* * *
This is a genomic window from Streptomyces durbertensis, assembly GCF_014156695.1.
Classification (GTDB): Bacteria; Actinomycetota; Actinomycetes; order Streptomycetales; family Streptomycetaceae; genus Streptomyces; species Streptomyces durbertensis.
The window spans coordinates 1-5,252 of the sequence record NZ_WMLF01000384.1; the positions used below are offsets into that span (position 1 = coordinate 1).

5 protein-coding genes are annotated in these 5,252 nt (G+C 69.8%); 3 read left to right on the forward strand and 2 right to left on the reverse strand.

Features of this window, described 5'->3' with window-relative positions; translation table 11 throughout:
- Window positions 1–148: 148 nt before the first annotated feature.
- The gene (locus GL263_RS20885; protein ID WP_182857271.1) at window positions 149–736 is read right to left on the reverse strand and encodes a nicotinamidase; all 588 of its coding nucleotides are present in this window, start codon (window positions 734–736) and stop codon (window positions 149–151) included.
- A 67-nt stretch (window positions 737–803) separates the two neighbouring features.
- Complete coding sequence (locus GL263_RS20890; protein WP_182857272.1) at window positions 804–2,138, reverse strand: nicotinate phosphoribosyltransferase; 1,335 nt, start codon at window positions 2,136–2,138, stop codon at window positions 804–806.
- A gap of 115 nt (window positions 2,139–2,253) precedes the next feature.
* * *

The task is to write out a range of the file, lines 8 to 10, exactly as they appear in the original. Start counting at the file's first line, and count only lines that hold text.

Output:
- A 67-nt stretch (window positions 737–803) separates the two neighbouring features.
- Complete coding sequence (locus GL263_RS20890; protein WP_182857272.1) at window positions 804–2,138, reverse strand: nicotinate phosphoribosyltransferase; 1,335 nt, start codon at window positions 2,136–2,138, stop codon at window positions 804–806.
- A gap of 115 nt (window positions 2,139–2,253) precedes the next feature.